Mountain lions (also called cougars or pumas) are solitary animals found throughout the state of California. About half of the state is suitable lion habitat (shown in red in the map below) and they can generally be found wherever deer, their primary prey, are found. Mountain lions roam across nearly all parts of the Los Padres National Forest and portions of the Carrizo Plain National Monument, but their exact numbers are unknown.
Mountain lions are slender and agile cats. Adults usually stand a little over 2 feet tall at the shoulders, and can be between 5 and 9 feet long from nose to tail. They have large paws and proportionally the largest hind legs in the cat family, a physique that allows it great leaping ability – a reported 18 feet vertical! Coloring is plain, typically tawny, with lighter patches on the under body including the jaws, chin, and throat. Like domestic cats, they vocalize in low-pitched hisses, growls, and purrs. Mountain lions are obligate carnivores, meaning they feed only on meat.
Female mountain lions average one litter (typically two to three cubs) every two to three years throughout their reproductive life. Parenting is a mom-only responsibility; female mountain lions are known to be fiercely protective of their cubs, and have successfully fought off animals as large as grizzly bears in their defense. Born blind, cubs are completely dependent on their mother and begin to be weaned at around three months of age. As they grow, they start field trips from the den, first visiting kill sites, and after six months beginning to hunt small prey on their own. Young adults leave their mother to attempt to establish their own territory at around two years of age and sometimes earlier; males tend to leave sooner. Life expectancy in the wild averages 8 to 10 years.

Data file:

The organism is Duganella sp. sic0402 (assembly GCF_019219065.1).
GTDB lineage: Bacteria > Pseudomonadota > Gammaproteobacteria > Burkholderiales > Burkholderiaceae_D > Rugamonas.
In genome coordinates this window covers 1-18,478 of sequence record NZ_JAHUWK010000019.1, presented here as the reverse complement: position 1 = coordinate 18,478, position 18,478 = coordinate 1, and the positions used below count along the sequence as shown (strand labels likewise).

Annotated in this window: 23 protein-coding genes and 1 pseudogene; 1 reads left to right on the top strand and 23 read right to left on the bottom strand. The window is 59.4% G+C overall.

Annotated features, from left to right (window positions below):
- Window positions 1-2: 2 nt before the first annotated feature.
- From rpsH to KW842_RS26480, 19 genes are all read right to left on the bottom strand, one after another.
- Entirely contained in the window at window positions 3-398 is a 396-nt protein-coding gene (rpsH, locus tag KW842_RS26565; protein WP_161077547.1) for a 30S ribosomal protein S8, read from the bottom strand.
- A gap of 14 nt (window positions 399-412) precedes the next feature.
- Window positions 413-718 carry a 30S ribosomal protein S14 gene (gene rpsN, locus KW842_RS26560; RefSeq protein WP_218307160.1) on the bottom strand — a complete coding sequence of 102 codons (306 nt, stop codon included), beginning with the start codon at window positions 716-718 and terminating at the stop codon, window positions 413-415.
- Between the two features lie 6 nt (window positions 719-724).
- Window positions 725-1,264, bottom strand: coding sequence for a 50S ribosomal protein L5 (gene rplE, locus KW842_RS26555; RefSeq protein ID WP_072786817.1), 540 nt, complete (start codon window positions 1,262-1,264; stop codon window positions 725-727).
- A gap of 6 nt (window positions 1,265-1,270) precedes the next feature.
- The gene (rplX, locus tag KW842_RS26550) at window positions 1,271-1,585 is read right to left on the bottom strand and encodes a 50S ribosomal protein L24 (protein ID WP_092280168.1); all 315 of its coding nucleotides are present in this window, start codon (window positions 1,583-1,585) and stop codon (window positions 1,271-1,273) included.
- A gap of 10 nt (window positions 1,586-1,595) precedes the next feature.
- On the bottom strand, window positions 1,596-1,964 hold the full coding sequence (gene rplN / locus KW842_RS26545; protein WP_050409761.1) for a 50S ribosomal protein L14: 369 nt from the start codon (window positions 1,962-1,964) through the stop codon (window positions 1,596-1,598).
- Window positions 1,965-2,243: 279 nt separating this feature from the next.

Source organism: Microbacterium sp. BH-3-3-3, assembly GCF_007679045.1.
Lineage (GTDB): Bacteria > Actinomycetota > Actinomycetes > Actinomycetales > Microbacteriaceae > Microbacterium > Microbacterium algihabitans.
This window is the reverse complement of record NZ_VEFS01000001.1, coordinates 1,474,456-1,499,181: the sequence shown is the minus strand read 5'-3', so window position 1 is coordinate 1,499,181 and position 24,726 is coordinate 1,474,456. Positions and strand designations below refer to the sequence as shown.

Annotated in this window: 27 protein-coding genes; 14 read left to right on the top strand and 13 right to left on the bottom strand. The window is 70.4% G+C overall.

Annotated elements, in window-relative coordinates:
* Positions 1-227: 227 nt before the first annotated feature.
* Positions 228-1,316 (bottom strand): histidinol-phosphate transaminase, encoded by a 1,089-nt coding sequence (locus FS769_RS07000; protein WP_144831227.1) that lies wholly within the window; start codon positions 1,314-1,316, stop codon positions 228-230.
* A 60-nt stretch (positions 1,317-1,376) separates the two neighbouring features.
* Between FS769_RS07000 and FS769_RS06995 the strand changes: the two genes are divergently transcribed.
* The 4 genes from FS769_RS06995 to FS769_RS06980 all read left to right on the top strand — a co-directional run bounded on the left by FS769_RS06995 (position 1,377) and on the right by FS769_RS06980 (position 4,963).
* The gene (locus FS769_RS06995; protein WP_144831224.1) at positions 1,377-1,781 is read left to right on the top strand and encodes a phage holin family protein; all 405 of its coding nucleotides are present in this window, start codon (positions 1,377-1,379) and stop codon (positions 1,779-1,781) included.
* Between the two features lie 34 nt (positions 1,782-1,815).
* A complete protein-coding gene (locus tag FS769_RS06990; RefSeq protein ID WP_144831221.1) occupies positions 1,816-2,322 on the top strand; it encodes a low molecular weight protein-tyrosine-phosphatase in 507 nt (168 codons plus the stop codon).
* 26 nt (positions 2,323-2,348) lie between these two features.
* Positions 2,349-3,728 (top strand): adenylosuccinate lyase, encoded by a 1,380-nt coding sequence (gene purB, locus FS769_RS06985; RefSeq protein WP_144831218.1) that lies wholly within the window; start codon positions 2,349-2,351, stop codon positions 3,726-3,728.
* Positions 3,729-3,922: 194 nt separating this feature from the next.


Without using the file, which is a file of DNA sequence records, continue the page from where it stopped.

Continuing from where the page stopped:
Mountain lions require large blocks of intact habitat to survive. The average home range of a mountain lion varies from 36 square miles for adult females, to more than 140 square miles for adult males.
Lions in the Los Padres National Forest
During a drought cycle in the mid-1970s, the Los Padres National Forest was documented to have one of the highest densities of mountain lions reported within the state. The mountain lion is a Management Indicator Species (MIS) for the Los Padres National Forest. MIS are species whose population or habitat trends are believed to indicate the effects of management activities and to serve as a focus for monitoring. The mountain lion is one of 12 MIS for the Los Padres, serving as a bellwether for the effects of habitat fragmentation (other MIS include the bigcone Douglas-fir, California spotted owl, arroyo toad, and valley oak).
The statewide population is estimated at 6,000 lions, but the number of lions in the Los Padres National Forest is unknown. But the Los Padres does have vast tracts of unfragmented wilderness habitat that are ideal for supporting mountain lion populations. No surveys have been conducted either state-wide or regionally, so scientists use indicators (such as depredation, attacks on people, and predation on prey populations) to estimate lion densities. Based on this data, the California Department of Fish and Game estimates that lion populations in the state peaked in 1996, then decreased somewhat, and have remained stable for the past several years.
In our region, researchers with the National Park Service are currently tracking mountain lions in the Santa Monica Mountains and adjacent mountain ranges to determine movements and landscape connectivity. The Forest Service and California Department of Fish and Wildlife are studying the bighorn sheep population and mountain lion predation in the San Gabriel Mountains. Also, scientists from the U.S. Geological Survey are planning to radio-collar additional mountain lions in the San Gabriel Mountains in support of both these projects.